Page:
UK debt is bigger than economy for first time since 1963

Britain’s public debt is larger than the size of the country’s economy for the first time since 1963, after the government borrowed a record £55bn in May.

The total level of debt has risen by £173bn over the last year to reach £1.95tn, or 100.9% of GDP, as ministers introduced unprecedented support for businesses and households during the coronavirus crisis.

The UK joined Italy, the US and Japan in the club of nations with levels of borrowing higher than their national income as the latest Office for National Statistics figures showed the UK government borrowed £55.2bn in May, roughly nine times more than the same month last year and the highest monthly borrowing since comparable records began in 1993.

While most economists have urged the government to take a relaxed view of rising debt levels following forecasts that interest rates on government debt will stay low for several decades, the Treasury is known to be nervous about joining the 100% club.

Debt levels are expected to continue rising for the rest of the year, pushing the debt-to-GDP ratio nearer to 105% and more likely towards 110%, according to some City forecasts.

The UK economy has begun to bounce back from the depths of the lockdown in April and May, but the recovery is expected to be long and slow, as exporters wait for foreign markets to open and the worst-hit high street businesses cope with heavy restrictions on the number of customers they can serve.

Official figures estimate that GDP has slumped by 25% since the beginning of the lockdown and the number of people claiming work-related benefits has more than doubled to 2.8m.

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The Treasury’s independent forecaster, the Office for Budget Responsibility, said GDP and overall tax receipts had performed “a little less badly than assumed”. In March, the OBR forecast a 35% hit to GDP by June.

Debt graphic

It said the labour market, which had largely been protected by the Treasury’s job retention scheme, was also performing better than it expected, though it was clear from other measures that many households were struggling to make ends meet.

“The headline unemployment measure has yet to show much effect from the crisis, but the claimant count measure that relates directly to benefit claims has climbed very sharply,” it said.

The ONS said tax payments received by HMRC were down £16.2bn or 43% on the same period last year, with a drop in VAT receipts accounting for the bulk of the deterioration following the government’s deferral scheme.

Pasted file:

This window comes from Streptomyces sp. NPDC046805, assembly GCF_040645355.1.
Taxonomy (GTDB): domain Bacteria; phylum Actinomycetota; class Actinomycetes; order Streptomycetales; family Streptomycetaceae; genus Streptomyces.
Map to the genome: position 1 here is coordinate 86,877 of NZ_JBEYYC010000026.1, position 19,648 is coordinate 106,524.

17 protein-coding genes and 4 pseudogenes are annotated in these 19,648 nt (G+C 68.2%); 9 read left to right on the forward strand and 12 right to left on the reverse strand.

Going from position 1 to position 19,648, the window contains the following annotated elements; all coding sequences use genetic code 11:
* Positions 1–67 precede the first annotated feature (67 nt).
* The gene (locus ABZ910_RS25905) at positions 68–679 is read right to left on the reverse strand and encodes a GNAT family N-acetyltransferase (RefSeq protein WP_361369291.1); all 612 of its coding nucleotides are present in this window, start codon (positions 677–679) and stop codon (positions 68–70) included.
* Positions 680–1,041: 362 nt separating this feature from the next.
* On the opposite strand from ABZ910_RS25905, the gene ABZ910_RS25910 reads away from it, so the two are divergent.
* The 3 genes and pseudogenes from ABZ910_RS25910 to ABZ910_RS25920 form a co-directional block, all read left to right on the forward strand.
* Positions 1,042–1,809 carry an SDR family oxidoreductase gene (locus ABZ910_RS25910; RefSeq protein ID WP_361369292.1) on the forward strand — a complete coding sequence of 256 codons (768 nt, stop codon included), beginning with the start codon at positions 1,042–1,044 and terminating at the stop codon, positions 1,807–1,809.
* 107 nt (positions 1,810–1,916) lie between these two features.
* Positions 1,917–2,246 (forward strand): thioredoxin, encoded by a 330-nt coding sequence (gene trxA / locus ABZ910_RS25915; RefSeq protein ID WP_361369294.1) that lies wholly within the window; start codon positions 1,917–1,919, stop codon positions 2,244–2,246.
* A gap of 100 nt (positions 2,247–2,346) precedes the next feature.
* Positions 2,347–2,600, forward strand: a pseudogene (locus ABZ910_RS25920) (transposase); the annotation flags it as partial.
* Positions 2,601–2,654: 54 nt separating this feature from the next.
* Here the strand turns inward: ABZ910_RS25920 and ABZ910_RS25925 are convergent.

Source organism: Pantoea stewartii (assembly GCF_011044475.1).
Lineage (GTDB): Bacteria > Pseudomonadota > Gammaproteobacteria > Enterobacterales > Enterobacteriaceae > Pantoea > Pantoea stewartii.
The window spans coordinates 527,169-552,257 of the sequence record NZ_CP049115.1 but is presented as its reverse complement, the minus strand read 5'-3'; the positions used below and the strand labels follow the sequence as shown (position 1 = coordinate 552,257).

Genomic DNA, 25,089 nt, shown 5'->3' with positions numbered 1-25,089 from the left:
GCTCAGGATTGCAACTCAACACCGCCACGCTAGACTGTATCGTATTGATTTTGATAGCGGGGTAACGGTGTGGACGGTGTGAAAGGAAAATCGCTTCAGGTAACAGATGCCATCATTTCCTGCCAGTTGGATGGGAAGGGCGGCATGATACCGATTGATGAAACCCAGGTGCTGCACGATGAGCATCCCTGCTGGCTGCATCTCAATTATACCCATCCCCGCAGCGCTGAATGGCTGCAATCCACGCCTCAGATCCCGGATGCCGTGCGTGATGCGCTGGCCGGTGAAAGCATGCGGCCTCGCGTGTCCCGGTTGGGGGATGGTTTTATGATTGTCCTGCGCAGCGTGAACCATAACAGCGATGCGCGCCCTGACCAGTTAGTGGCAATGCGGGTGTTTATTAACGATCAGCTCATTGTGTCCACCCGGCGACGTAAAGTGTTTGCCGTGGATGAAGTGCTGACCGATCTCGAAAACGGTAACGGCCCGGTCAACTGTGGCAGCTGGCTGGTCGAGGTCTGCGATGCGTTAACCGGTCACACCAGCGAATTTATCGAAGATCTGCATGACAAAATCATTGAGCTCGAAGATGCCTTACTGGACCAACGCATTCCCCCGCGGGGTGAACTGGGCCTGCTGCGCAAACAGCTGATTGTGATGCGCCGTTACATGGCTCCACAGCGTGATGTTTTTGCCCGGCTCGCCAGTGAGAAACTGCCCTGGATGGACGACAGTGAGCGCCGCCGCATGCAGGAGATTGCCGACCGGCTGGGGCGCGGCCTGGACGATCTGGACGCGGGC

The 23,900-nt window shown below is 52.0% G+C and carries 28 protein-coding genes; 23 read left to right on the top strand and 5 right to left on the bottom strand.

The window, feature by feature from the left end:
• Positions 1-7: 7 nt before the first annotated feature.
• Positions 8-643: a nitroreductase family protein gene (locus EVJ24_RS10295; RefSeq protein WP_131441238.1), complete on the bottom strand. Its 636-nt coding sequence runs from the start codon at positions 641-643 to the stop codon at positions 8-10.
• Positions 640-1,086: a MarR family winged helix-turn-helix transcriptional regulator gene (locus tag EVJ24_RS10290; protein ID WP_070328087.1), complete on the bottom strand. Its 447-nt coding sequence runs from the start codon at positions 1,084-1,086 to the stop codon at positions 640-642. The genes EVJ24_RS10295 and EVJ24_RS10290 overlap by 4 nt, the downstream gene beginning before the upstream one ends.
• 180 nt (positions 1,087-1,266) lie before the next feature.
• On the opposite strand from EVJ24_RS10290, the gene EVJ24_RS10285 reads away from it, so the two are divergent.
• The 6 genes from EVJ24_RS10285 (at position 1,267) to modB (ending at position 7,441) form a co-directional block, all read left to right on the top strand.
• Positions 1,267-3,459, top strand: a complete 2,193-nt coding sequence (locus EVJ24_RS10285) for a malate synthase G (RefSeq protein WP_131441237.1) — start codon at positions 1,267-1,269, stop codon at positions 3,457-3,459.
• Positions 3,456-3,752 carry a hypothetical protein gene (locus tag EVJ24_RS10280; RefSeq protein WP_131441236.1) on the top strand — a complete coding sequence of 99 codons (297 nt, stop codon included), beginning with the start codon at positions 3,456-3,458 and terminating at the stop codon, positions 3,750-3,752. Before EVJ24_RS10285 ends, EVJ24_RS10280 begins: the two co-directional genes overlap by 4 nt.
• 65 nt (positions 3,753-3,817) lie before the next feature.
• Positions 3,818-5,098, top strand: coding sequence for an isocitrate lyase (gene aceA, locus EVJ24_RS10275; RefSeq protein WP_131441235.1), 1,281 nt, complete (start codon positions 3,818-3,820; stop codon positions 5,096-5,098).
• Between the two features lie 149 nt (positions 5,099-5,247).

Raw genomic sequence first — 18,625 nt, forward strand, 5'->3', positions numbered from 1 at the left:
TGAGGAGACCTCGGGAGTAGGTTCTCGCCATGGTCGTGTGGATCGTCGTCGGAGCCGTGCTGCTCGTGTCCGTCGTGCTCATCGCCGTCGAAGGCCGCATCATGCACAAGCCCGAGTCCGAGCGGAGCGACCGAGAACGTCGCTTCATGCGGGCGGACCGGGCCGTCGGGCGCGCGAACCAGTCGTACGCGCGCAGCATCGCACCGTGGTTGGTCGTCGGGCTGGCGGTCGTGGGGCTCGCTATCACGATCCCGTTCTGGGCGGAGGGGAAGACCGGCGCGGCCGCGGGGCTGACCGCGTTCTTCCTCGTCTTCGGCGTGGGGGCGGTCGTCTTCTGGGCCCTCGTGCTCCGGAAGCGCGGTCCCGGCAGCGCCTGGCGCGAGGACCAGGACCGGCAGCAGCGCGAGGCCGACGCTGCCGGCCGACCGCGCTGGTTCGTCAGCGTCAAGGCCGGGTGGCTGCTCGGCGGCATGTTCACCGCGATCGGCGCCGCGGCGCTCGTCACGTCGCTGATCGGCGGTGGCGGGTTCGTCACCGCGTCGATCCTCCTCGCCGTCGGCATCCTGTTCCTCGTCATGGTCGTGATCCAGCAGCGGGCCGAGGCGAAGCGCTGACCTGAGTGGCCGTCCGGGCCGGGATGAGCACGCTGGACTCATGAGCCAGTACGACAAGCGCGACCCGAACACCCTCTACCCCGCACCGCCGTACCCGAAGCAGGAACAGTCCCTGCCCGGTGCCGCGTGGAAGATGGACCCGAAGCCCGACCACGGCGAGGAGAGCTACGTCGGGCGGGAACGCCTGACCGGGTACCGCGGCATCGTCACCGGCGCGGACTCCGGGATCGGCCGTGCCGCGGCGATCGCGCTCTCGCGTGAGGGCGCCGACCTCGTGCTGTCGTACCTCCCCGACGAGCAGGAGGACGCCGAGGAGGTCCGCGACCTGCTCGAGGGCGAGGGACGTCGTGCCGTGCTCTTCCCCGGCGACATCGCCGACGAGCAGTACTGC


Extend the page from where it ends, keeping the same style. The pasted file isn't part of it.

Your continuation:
At the same time, central government spending increased £30.6bn or 48%, reflecting the extra costs of the coronavirus job retention scheme, additional grants to local authorities and higher public services spending, especially on health. Local government borrowing was up £3bn in May on the same month last year.

The chancellor, Rishi Sunak, said: “Today’s figures confirm that coronavirus is having a severe impact on our public finances. The best way to restore our public finances to a more sustainable footing is to safely reopen our economy so people can return to work.

“We’ve set out our plan to do this in a gradual and safe fashion, including reopening high streets across the country this week, as we kickstart our economic recovery.”

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In May the government announced it would need to borrow an extra £225bn to get through the summer months while the economy remained weak.

Alison Ring, public sector director at the ICAEW accountancy body, said the Treasury had spent more cash in April and May than in the previous three financial years combined. “This is not surprising given the huge amounts of financial support the government is providing to keep the economy going through lockdown,” she said.

Sam Miley, an economist at the consultancy CEBR, said: “With high government spending levels and weak tax receipts set to remain for at least the next few months, further sustained increases to public sector debt should be expected.”

Borrowing for April was revised down by £13.6bn to £48.5bn. The ONS said this was largely because of stronger than previously estimated tax receipts and national insurance contributions, and lower spending than previously estimated associated with the coronavirus job retention scheme.



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